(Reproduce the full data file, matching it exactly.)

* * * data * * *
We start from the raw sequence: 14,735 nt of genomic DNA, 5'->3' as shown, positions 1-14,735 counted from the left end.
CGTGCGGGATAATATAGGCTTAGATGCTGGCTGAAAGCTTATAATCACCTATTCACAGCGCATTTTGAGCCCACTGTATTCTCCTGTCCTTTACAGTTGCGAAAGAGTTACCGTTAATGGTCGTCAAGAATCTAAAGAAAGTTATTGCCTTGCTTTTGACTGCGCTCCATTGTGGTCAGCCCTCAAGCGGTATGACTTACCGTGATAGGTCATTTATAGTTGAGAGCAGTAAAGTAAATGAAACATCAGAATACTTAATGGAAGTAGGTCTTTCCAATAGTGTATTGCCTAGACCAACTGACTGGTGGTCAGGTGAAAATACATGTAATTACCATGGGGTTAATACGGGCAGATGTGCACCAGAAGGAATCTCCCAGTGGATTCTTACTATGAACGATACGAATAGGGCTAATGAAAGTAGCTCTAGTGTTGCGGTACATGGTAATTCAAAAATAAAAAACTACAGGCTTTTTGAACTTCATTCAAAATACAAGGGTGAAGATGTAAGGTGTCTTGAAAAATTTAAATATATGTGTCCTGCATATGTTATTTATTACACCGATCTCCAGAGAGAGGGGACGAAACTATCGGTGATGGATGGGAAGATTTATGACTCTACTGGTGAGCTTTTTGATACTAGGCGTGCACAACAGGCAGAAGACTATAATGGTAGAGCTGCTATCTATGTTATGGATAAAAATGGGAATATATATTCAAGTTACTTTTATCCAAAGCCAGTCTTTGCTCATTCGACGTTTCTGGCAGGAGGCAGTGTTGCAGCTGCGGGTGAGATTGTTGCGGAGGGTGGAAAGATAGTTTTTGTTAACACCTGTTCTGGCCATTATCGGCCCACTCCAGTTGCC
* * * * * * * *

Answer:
We start from the raw sequence: 14,735 nt of genomic DNA, 5'->3' as shown, positions 1-14,735 counted from the left end.
CGTGCGGGATAATATAGGCTTAGATGCTGGCTGAAAGCTTATAATCACCTATTCACAGCGCATTTTGAGCCCACTGTATTCTCCTGTCCTTTACAGTTGCGAAAGAGTTACCGTTAATGGTCGTCAAGAATCTAAAGAAAGTTATTGCCTTGCTTTTGACTGCGCTCCATTGTGGTCAGCCCTCAAGCGGTATGACTTACCGTGATAGGTCATTTATAGTTGAGAGCAGTAAAGTAAATGAAACATCAGAATACTTAATGGAAGTAGGTCTTTCCAATAGTGTATTGCCTAGACCAACTGACTGGTGGTCAGGTGAAAATACATGTAATTACCATGGGGTTAATACGGGCAGATGTGCACCAGAAGGAATCTCCCAGTGGATTCTTACTATGAACGATACGAATAGGGCTAATGAAAGTAGCTCTAGTGTTGCGGTACATGGTAATTCAAAAATAAAAAACTACAGGCTTTTTGAACTTCATTCAAAATACAAGGGTGAAGATGTAAGGTGTCTTGAAAAATTTAAATATATGTGTCCTGCATATGTTATTTATTACACCGATCTCCAGAGAGAGGGGACGAAACTATCGGTGATGGATGGGAAGATTTATGACTCTACTGGTGAGCTTTTTGATACTAGGCGTGCACAACAGGCAGAAGACTATAATGGTAGAGCTGCTATCTATGTTATGGATAAAAATGGGAATATATATTCAAGTTACTTTTATCCAAAGCCAGTCTTTGCTCATTCGACGTTTCTGGCAGGAGGCAGTGTTGCAGCTGCGGGTGAGATTGTTGCGGAGGGTGGAAAGATAGTTTTTGTTAACACCTGTTCTGGCCATTATCGGCCCACTCCAGTTGCC